Snow Wolf Barrett M82 review by Booligan
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Real Steel History
Basic Gun Information
One Barrett .50 caliber replica is usually more than enough for most people, but I'm not most people. When I got the opportunity to get my hands on one of the first Snow Wolf Barrett M82s in the US, I couldn't say no. This review is of a pre-production sample of the gun, but the final product should be more or less identical to the model being reviewed today!
Real Steel History:
The Barrett M82 family of sniper rifles is legendary both in military and law enforcement circles as being one of the most accurate and deadly sniper rifles available. Firing the .50 BMG round at over 2700 FPS, it has an effective range of over one mile. If you've played a military themed video game in the last 10 years or watched a modern military themed movie, odds are that you've seen this gun.
US Army soldier manning a Barrett "Light Fifty" - Image from Wikimedia Commons
I was sent this gun from Airsplat, who will be one of the first retailers carrying this gun once it's officially launched. Pricing is looking to be extremely reasonable, with my sources pegging it in the $300 range, about 1/3 the cost of the next cheapest Barrett M82 replica; the SOCOM Gear M107. As fitting with my experience shopping with Airsplat, the gun was shipped promptly and arrived safely, even using their free UPS ground shipping option. Airsplat has always been at the top of my top 3 retailer list, and I foresee them staying there for quite some time.
Basic Gun Information
The Snow Wolf M82, which I'll just refer to as the M82 from here on out, is a complete AEG, based on the Hurricane M82 "body kit". First and foremost, the Hurricane kit was an $1,100 chunk of metal that you shoved the guts from a TM compatible M4/16 inside, giving you a very expensive, but not 100% accurate replica. Unfortunately, this gun suffers from the same inaccuracies, which I'll cover in full in the external section. Snow Wolf previously manufactured a bolt action M99 replica, and this is their first attempt at an AEG based clone. One thing to note is that this is not the same as the SOCOM Gear version, which is its own design. There are no major compatible external parts between the two.
My gun was stopped in customs on the way to Airsplat, and was pretty manhandled. The cardboard box was more or less destroyed, and taped up in the ominous green "Homeland Security" tape, but the gun inside escaped major damage. It did suffer from some scratches, specifically located on the magazine well, and the carry handle was "misplaced", most likely by customs, somewhere along the way. Airsplat informed me of the damage before they sent it, so I was expecting it when it showed up. This was most likely a one time problem, so I would expect future SW M82s to show up in nice and pristine condition.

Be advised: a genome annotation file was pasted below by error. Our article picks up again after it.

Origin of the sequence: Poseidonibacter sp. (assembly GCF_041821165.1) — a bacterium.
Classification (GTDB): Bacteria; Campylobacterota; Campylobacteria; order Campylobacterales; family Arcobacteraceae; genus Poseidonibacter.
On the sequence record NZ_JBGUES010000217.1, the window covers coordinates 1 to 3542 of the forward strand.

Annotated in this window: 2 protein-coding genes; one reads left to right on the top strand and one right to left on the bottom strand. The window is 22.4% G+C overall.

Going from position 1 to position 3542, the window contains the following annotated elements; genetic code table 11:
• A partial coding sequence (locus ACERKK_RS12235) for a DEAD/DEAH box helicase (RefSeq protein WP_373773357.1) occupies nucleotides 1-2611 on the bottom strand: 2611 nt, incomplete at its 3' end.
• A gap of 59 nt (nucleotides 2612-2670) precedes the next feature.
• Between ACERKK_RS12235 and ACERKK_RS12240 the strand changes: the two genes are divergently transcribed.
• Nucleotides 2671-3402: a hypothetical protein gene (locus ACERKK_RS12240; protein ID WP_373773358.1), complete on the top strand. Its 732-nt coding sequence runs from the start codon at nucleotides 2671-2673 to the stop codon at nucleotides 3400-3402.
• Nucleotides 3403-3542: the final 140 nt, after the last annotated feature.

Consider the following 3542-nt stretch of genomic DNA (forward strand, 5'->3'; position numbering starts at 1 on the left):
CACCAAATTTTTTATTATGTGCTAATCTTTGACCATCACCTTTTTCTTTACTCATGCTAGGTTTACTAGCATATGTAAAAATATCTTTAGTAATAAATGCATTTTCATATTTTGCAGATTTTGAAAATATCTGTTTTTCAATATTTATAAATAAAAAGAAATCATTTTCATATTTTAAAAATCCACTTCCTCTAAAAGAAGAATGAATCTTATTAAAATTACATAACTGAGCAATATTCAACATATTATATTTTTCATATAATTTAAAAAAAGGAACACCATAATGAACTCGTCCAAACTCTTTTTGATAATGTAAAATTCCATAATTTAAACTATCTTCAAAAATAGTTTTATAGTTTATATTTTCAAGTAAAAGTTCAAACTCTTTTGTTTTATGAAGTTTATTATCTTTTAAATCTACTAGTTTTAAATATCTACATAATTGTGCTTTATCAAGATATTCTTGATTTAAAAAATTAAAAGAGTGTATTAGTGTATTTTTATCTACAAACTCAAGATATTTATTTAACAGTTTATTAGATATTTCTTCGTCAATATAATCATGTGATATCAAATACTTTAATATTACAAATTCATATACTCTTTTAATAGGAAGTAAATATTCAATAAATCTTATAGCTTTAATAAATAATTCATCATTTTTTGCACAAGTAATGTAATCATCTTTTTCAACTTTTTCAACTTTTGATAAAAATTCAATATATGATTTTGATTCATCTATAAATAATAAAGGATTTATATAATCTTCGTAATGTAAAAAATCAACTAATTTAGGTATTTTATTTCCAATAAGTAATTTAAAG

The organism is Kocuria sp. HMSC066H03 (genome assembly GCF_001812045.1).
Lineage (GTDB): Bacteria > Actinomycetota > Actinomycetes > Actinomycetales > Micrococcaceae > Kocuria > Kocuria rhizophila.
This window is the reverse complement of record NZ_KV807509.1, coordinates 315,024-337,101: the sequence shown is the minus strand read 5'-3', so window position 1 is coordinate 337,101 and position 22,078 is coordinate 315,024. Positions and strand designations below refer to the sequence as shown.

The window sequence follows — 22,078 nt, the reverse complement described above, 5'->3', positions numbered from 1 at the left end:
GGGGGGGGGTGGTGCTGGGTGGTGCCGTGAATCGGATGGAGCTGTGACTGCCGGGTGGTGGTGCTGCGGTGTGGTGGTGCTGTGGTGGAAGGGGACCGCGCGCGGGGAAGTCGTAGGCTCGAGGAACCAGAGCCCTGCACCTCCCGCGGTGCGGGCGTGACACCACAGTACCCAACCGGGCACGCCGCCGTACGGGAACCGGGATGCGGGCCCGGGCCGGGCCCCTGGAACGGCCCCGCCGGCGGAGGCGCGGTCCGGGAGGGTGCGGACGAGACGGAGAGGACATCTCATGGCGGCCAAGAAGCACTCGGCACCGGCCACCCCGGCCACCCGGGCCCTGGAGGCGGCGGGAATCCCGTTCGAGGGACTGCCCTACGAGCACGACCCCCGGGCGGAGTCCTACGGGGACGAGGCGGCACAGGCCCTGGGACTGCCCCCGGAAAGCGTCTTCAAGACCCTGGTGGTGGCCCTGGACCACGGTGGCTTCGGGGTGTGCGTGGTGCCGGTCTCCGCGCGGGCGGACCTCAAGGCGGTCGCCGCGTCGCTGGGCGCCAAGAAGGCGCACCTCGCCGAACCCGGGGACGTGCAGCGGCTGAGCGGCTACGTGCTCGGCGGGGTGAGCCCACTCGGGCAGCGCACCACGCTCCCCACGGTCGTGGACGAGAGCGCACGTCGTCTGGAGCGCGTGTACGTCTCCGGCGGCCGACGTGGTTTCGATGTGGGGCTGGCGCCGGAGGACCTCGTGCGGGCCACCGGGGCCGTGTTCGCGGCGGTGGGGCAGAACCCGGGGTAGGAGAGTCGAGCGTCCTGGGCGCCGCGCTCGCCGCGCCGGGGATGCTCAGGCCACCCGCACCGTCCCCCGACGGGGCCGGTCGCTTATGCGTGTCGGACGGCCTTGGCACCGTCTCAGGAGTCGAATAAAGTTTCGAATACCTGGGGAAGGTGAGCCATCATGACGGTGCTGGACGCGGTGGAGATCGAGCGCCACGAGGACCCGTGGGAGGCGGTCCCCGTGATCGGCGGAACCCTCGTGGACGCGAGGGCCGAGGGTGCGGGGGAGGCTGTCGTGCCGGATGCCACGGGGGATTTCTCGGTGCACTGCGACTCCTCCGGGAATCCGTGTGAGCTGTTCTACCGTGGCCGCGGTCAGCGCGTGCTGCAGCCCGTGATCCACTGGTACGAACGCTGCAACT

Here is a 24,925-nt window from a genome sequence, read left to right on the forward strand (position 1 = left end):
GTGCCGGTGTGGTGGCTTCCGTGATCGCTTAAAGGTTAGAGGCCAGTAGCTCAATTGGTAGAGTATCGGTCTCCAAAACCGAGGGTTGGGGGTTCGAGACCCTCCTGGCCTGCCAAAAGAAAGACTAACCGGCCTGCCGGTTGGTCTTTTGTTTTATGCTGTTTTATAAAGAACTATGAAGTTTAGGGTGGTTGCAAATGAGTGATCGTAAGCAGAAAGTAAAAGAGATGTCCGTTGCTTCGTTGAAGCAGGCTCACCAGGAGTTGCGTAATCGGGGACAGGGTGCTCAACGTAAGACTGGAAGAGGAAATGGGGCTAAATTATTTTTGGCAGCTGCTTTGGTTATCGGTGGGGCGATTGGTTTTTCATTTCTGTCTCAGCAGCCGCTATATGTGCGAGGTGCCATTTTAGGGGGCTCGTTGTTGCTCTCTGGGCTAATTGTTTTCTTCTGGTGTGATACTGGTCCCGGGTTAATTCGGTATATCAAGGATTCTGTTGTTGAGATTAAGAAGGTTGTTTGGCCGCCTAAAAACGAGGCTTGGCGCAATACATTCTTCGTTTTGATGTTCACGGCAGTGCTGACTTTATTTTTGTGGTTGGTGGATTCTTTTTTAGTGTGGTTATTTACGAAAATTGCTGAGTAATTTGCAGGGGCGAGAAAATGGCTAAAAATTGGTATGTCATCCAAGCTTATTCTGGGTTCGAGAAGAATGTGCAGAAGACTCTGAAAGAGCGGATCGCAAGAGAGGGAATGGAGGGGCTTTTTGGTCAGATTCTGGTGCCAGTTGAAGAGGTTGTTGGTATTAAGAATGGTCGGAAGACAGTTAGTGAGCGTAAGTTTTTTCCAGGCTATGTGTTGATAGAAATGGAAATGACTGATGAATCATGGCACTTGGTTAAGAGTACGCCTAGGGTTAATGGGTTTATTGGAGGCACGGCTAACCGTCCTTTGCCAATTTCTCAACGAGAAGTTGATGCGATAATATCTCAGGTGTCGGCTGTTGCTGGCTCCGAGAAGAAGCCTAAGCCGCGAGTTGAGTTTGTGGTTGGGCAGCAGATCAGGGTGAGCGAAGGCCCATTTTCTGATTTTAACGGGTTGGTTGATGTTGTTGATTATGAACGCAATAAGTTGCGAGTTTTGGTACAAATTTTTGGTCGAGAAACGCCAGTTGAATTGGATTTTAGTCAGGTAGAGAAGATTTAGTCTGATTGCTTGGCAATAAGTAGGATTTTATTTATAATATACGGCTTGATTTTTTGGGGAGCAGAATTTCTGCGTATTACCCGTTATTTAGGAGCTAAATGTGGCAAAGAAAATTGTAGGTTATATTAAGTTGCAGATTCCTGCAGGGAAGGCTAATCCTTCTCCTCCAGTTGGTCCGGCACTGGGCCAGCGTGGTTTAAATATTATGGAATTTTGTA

As for the packaging, it's a basic cardboard box, which is quite large as the gun comes fully assembled. The gun itself is resting in foam end pieces, protecting it during shipping.
The entire package includes the gun, one metal high capacity magazine, a 3-9x50 illuminated reticle scope with rings, an 8.4v 1500 mAh sub-C sized battery with mini connecter, a trickle charger, bipod, manual, and a small bag of BBs. My model did not include a carry handle, which got lost somewhere on the way from China to Airsplat, in its brief layover with Customs.
Weight: About 14 lbs
Width: 4" (at cocking handle)
Sight Radius: Varies depending on sight placement, rail is 22â€ long
The Snow Wolf M82 can be considered a full metal replica, aside from a few plastic/rubber pieces. The grip and muzzle brake are made of plastic, and the butt pad is made of thick rubber. It's quite a bit lighter than the SOCOM Gear M107, mainly because that gun is predominantly made out of steel, whereas this is a zinc alloy.
Starting with the back, you will see the aforementioned rubber butt pad, which is attached to a metal frame and attached to the receiver using pins. It is removed by taking out both the upper and lower pins, which is how you access the battery compartment, as well as disassemble the gun. The butt pad and lower support are based on the older M82 design, as opposed to the SG model which is the newer lower support with integral grip. The battery compartment is pretty spacious, easily holding the included 8.4v large battery with room to spare. A sling mount is located on the right side of the receiver, just in front of the butt pad.